Renewed speculation that Justice Stevens will retire at the end of this term raises an interesting issue: What do the possible nominees think about the constitutionality of Obamacare?
Given that at least one of the lawsuits challenging Obamacare filed by state attorneys general is likely to make it to the Supreme Court after the new justice is sworn, the nominee likely will decline to answer any questions about the constitutionality of Obamacare during confirmation hearings.
But that doesn’t mean that the question can’t be posed by the press to potential nominees now, although candidates rumored to be on the short list would be wise to avoid comment. The issue is sufficiently controversial that any declared position would probably remove a candidate from consideration. The administration doesn’t need to make the confirmation process any more difficult than it already is. In fact, Michigan governor Jennifer Granholm — reported to have been under consideration for the seat eventually filled by Justice Sotomayor — probably took herself out of contention last week when she publicly asserted that the constitutional challenges were without merit.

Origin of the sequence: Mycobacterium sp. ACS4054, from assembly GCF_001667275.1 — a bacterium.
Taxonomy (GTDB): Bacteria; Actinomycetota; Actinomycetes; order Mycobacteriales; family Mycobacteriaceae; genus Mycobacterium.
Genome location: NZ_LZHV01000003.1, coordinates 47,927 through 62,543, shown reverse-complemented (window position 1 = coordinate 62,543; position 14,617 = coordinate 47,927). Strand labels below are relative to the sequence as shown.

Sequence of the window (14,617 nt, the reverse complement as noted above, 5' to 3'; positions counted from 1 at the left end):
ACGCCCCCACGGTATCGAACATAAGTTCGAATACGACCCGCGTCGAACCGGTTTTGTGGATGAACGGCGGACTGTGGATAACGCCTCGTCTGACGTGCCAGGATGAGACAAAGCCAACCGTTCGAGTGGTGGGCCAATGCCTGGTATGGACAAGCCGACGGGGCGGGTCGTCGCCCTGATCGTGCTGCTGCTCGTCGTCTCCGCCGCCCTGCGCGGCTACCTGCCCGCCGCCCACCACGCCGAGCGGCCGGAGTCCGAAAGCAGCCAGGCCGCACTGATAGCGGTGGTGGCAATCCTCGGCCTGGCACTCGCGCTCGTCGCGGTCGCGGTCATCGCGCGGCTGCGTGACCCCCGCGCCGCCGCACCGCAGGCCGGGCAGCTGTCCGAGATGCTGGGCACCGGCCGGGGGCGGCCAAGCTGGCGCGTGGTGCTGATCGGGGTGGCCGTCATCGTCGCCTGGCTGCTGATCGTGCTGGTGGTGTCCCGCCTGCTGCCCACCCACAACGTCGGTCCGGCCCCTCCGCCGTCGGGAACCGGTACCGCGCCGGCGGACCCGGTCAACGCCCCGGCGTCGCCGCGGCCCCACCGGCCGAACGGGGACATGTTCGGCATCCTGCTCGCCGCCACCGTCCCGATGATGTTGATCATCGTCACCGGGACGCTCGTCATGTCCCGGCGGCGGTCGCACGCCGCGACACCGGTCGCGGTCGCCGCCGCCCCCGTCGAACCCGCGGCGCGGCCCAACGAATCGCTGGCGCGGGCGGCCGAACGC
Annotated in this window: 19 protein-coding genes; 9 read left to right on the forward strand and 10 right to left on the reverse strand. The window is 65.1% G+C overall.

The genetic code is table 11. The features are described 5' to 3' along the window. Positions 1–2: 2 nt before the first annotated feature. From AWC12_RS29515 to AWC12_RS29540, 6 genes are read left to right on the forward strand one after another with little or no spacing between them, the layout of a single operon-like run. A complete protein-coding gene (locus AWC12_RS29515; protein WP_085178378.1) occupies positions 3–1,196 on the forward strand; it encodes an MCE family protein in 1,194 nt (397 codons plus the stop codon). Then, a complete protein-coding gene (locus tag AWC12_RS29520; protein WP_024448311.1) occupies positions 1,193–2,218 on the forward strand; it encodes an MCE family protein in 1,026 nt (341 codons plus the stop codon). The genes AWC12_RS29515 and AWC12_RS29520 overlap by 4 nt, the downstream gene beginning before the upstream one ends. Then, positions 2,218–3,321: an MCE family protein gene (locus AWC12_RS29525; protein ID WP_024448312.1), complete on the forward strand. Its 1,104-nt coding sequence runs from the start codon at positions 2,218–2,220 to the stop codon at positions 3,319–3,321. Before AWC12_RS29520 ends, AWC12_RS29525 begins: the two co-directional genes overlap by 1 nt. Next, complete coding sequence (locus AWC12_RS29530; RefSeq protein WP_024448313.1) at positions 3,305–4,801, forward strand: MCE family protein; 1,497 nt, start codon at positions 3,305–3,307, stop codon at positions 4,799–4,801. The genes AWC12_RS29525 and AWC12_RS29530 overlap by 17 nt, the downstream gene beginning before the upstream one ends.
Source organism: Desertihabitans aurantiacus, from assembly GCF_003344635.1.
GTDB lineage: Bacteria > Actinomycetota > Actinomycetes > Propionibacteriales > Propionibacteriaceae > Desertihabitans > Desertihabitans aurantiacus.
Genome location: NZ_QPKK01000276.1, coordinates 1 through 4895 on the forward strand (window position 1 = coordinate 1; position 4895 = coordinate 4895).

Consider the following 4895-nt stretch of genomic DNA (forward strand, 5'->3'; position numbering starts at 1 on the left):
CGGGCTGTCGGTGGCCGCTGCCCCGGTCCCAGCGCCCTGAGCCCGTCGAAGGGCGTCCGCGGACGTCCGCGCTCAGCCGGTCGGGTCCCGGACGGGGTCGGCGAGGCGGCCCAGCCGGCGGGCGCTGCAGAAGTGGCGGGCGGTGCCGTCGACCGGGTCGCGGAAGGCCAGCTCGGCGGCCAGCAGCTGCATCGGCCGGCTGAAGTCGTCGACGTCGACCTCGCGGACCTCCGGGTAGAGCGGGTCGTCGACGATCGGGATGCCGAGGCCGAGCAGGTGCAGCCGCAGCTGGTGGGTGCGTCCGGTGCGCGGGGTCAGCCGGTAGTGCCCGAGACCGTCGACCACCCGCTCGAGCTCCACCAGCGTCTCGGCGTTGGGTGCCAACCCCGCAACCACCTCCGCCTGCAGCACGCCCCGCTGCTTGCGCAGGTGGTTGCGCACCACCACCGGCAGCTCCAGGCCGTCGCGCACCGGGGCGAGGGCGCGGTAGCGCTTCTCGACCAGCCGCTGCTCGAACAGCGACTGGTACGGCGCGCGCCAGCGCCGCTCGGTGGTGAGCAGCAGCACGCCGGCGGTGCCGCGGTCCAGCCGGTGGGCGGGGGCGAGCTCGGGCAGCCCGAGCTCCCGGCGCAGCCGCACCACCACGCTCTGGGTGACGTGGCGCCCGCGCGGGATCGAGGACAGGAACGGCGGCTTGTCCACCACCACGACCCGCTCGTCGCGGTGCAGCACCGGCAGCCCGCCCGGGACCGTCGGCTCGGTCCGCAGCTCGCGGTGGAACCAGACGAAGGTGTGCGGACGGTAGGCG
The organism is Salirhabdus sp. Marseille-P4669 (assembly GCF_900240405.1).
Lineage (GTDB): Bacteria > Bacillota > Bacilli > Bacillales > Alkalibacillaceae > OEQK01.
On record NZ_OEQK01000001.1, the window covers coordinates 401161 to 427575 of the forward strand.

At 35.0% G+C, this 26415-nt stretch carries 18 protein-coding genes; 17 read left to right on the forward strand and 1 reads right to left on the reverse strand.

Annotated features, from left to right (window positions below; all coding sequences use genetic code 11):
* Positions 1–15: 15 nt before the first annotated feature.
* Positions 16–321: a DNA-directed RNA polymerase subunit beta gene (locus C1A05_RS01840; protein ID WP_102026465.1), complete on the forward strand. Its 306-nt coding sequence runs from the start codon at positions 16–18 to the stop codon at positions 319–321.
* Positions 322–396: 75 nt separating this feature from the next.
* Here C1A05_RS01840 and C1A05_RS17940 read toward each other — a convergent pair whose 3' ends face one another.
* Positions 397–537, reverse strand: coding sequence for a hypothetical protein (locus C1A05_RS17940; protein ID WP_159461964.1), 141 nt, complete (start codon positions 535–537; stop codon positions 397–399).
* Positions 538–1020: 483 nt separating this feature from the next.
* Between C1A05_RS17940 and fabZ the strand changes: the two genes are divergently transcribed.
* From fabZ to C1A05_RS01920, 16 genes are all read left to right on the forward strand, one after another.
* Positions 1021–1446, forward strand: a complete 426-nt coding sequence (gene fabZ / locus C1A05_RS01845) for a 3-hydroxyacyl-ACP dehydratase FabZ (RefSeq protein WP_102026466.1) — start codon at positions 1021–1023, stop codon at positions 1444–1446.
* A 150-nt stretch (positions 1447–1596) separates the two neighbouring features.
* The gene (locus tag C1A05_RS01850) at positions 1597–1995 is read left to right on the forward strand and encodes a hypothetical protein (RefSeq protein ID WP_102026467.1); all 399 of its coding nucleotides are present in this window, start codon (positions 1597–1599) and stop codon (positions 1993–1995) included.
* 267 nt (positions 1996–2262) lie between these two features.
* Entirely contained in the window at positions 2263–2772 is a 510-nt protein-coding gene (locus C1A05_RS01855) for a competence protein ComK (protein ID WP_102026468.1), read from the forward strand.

Finding a nominee who is both qualified yet so intellectually incurious as not to have opined on the constitutionality of the most consequential piece of legislation in generations may prove a challenge for the Obama administration. Since the nominee won’t testify as to the constitutionality of Obamacare, Republicans should ask the president whether upholding the legislation will be a litmus test for nomination to the Supreme Court.